Pentagon to recruit bomb-sniffing rats
A pet rat that can sniff out explosives could become standard gear for future American soldiers. The Pentagon is conducting research into teaching rats to detect mines and explosives, in hopes of saving lives and reducing military expenditures.
Scientists at the US Army Research Laboratory, supported by West Point Military Academy and engineers at the Counter Explosive Hazards Center busy studying rat psychology, reported army.mil, the US Army’s official website.
These researchers are working with Barron Associates, Inc., a defense contractor that has been won a bid to produce a cheap and reliable training program for rats that can detect explosives in hostile environment.
The Rugged Automated Training System’s (RATS) chief aims are low cost and ease of production. The program, managed by the Life Sciences Division of the Army Research Office, is expected to “solve an immediate Army need for safer and lower-cost mine removal,” said William Gressick, senior research engineer at Barron.
Despite being at least as intelligent and scent-savvy as bomb-sniffing dogs, rats are also much more mobile, easier to transport and consume much less food. They can also infiltrate hard-to-reach openings.
Animals remain the most reliable explosives detection system, capable of identifying bombs at much higher rates than mechanical systems. RATS could also be used for non-military purposes. In the future, rats might be deployed by emergency teams on search-and-rescue operations.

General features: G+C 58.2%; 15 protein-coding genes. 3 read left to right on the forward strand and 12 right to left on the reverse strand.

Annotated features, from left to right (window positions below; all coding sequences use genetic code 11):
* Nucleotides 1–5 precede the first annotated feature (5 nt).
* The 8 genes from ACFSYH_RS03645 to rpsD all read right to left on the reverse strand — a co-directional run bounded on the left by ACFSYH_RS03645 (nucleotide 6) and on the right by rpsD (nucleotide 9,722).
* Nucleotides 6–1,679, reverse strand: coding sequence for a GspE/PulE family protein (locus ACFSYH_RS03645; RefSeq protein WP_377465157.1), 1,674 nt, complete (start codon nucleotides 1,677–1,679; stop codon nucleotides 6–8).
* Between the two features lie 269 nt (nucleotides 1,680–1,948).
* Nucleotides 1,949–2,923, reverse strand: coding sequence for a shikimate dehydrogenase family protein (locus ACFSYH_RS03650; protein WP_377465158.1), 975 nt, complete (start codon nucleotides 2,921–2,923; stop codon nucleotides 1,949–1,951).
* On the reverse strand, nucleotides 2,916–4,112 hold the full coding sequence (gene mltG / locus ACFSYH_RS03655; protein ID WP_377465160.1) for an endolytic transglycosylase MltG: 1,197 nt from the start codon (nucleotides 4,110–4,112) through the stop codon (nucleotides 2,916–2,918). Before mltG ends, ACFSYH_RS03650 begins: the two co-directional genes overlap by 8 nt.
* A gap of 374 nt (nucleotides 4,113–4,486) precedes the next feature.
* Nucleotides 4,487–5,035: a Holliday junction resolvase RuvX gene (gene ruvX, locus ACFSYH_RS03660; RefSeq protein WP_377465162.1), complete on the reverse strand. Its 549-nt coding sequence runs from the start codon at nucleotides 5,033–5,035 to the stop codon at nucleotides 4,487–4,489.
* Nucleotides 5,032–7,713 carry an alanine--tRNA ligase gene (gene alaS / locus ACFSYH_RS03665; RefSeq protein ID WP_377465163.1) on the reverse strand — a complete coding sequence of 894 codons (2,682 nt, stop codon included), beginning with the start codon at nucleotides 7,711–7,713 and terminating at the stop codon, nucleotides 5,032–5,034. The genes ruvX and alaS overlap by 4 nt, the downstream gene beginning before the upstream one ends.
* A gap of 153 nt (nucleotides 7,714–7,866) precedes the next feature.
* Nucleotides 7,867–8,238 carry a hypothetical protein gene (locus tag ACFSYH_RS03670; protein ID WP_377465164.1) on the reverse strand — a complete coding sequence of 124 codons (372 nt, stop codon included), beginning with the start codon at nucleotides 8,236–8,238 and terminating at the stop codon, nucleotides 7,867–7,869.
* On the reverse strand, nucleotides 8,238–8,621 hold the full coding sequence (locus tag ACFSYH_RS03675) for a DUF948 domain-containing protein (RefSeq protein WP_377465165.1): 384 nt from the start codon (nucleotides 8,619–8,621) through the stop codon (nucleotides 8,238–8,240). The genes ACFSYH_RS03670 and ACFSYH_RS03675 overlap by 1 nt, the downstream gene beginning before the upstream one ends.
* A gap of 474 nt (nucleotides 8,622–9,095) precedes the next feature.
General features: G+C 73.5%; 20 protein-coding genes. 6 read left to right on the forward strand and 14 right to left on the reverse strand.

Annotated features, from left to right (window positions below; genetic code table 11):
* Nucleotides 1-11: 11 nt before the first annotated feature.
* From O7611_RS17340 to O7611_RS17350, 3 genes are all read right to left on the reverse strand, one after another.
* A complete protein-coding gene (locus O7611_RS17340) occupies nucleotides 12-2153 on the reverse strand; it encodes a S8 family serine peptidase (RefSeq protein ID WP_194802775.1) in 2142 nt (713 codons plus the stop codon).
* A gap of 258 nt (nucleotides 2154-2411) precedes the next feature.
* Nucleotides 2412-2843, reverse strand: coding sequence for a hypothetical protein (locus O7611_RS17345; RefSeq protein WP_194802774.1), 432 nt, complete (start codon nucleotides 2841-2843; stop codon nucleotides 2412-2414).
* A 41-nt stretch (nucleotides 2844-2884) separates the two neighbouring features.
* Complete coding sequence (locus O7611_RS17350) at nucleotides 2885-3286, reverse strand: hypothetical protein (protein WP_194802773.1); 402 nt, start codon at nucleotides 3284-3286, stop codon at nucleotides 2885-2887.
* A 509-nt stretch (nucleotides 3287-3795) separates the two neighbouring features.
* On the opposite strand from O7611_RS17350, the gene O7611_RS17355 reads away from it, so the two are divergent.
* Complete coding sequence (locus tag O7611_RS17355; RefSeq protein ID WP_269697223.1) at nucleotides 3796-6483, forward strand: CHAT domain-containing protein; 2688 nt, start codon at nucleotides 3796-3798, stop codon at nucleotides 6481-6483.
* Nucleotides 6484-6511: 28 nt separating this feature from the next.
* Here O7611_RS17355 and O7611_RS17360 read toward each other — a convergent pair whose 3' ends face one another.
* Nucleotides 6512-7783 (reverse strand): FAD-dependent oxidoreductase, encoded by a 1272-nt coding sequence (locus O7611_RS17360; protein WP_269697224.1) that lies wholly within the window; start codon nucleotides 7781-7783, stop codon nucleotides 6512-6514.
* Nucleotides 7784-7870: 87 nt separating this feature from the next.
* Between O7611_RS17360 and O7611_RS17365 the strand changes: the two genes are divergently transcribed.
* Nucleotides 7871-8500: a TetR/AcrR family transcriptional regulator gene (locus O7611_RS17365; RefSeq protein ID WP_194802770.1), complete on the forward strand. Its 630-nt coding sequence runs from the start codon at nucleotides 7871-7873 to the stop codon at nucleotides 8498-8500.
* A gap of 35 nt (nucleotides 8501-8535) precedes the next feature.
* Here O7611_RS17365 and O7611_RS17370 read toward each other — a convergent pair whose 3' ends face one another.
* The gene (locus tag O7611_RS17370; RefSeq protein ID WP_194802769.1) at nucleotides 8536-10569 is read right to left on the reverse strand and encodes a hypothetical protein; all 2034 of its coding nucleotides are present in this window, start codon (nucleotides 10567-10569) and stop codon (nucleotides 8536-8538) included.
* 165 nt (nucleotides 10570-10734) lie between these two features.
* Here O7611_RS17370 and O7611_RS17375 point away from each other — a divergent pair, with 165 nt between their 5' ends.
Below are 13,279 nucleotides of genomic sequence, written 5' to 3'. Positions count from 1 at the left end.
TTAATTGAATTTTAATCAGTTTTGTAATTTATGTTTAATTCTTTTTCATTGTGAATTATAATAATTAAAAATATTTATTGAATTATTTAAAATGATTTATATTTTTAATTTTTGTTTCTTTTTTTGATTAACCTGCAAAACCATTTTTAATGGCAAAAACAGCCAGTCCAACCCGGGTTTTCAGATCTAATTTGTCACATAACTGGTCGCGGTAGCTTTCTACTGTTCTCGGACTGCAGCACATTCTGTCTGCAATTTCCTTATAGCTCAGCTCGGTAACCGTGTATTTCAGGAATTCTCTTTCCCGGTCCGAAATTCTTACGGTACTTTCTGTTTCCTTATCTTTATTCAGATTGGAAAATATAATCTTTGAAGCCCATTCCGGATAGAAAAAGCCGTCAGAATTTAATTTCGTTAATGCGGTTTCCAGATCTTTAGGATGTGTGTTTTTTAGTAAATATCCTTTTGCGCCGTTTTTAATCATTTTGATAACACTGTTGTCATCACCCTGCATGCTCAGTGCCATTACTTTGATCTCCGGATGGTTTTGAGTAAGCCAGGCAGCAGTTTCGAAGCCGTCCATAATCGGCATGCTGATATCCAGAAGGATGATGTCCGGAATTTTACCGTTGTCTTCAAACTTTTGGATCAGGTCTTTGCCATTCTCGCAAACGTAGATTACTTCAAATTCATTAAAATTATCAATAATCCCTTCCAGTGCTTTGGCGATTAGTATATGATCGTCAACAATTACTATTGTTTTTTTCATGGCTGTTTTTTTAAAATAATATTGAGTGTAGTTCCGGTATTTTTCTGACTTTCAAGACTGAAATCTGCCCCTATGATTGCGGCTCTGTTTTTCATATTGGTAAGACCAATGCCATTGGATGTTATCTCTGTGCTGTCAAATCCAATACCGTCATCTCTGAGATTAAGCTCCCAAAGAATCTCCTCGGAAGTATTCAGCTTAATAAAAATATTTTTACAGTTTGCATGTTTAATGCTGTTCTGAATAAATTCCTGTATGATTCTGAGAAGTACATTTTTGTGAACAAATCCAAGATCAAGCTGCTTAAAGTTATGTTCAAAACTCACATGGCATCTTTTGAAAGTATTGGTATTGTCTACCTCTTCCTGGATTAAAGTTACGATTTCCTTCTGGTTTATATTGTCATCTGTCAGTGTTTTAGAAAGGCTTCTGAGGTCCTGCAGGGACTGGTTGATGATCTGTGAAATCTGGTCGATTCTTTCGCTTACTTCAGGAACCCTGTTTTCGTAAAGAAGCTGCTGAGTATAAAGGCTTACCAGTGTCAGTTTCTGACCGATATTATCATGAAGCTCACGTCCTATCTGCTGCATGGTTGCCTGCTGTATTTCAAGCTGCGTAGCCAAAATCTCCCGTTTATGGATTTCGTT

The program “would also create new opportunities for using animals to detect anything from mines to humans buried in earthquake rubble,” said Micheline Strand, chief of Army Research’s Life Sciences Division.
“Training dogs is very expensive. If we can significantly reduce the cost of a trained animal, then we could provide more animals to protect soldiers,” Strand said.
The US is not the first country to consider using rodents to sniff out explosives. Several media outlets reported last year that Israel was training mice to detect bombs and drugs at airports. A report was released earlier this year detailing how Colombian police are training lab rats to detect hidden explosives.
Between 15,000 and 20,000 people die annually worldwide because of landmines, which sometimes stay active for decades. Rats could become an indispensable tool for clearing minefields, making them safe for civilian use.